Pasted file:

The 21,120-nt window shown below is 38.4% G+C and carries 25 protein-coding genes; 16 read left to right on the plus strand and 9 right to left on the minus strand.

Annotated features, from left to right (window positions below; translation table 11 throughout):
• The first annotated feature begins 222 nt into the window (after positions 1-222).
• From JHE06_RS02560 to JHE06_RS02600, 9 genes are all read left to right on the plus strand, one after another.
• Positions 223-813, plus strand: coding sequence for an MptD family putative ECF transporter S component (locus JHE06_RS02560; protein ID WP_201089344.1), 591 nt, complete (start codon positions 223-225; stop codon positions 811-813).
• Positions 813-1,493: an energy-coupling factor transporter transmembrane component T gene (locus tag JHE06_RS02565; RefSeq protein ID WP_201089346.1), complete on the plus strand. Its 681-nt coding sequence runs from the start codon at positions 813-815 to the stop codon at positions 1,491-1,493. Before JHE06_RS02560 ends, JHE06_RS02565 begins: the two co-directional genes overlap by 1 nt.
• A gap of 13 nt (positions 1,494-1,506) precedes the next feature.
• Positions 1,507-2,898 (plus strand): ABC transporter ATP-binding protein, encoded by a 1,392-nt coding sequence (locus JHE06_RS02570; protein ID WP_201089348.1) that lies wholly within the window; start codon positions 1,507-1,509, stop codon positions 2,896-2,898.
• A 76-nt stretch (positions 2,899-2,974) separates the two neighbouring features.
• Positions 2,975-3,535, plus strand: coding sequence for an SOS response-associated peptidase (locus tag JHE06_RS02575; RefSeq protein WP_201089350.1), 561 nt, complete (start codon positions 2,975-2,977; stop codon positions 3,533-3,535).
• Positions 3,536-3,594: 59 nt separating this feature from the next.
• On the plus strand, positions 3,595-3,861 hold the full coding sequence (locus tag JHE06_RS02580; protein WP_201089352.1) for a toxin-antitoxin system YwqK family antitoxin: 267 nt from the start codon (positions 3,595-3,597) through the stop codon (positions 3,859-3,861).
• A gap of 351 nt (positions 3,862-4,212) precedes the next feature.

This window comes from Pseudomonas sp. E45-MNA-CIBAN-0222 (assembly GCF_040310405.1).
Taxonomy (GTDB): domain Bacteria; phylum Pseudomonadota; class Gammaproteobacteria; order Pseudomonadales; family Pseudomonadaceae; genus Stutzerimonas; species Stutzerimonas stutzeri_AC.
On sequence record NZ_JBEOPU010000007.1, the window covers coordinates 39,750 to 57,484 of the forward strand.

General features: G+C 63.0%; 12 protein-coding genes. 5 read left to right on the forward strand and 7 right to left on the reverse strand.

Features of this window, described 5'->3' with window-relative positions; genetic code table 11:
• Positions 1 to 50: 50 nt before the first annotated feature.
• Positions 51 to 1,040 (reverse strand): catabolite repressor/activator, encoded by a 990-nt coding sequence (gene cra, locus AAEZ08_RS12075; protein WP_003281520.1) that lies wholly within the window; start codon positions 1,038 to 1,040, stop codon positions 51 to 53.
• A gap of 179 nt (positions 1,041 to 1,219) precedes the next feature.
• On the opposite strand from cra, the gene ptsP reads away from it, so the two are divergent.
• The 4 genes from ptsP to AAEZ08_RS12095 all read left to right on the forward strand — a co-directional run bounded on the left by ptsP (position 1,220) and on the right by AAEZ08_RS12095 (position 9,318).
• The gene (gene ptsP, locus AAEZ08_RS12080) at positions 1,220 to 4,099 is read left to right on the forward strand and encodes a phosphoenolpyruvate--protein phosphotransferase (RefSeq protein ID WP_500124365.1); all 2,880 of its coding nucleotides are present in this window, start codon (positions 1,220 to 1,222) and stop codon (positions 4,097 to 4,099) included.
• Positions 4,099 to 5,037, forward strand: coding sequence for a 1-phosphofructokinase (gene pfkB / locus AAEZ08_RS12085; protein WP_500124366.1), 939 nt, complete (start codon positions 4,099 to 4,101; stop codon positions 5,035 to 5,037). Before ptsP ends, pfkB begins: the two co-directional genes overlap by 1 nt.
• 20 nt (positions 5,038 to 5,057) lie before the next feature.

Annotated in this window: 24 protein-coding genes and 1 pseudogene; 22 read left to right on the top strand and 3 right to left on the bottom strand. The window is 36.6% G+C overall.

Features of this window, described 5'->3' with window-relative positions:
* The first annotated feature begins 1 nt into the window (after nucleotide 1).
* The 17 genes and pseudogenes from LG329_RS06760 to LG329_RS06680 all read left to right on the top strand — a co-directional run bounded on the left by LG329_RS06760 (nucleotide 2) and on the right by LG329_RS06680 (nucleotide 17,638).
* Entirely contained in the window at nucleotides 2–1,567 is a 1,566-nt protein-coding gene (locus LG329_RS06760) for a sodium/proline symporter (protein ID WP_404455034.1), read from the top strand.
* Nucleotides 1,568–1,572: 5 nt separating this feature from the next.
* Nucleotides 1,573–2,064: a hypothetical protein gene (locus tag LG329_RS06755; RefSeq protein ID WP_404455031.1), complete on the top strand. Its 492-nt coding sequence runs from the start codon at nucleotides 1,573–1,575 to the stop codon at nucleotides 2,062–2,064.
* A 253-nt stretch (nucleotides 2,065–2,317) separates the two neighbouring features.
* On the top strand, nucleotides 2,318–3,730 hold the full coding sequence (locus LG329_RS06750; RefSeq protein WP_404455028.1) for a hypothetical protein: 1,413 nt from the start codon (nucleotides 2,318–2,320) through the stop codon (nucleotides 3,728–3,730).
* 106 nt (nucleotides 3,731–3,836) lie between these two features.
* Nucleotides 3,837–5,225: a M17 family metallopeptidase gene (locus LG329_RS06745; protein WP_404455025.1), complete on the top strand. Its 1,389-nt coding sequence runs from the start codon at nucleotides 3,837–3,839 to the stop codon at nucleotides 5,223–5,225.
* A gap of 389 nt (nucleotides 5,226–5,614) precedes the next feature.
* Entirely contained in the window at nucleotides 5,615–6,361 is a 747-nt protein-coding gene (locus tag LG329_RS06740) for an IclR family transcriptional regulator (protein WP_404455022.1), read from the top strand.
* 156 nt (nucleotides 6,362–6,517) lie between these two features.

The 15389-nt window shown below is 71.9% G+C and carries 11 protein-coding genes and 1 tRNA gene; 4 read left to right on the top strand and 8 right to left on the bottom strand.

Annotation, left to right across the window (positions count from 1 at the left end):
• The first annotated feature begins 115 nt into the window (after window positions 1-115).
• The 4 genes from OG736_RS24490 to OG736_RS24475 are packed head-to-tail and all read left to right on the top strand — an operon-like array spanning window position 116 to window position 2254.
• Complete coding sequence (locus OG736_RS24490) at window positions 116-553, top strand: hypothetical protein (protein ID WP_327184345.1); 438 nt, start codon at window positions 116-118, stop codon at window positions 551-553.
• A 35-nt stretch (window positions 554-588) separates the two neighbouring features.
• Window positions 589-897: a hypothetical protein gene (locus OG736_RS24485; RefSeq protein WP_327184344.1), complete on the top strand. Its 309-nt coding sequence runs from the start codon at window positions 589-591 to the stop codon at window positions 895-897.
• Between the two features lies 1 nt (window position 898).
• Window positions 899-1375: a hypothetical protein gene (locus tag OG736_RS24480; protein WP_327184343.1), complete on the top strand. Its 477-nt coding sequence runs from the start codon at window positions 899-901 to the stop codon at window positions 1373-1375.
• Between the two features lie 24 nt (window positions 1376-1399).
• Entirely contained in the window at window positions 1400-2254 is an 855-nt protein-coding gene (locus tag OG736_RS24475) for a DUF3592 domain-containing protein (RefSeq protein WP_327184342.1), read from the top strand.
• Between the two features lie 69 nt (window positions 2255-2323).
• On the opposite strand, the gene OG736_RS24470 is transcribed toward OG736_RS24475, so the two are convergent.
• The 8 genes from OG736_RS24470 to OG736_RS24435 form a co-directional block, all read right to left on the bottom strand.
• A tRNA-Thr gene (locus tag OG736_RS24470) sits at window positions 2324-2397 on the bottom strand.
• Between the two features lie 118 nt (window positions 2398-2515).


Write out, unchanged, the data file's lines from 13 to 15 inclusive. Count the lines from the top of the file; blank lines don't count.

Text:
• A gap of 351 nt (positions 3,862-4,212) precedes the next feature.

This window comes from Pseudomonas sp. E45-MNA-CIBAN-0222 (assembly GCF_040310405.1).
Taxonomy (GTDB): domain Bacteria; phylum Pseudomonadota; class Gammaproteobacteria; order Pseudomonadales; family Pseudomonadaceae; genus Stutzerimonas; species Stutzerimonas stutzeri_AC.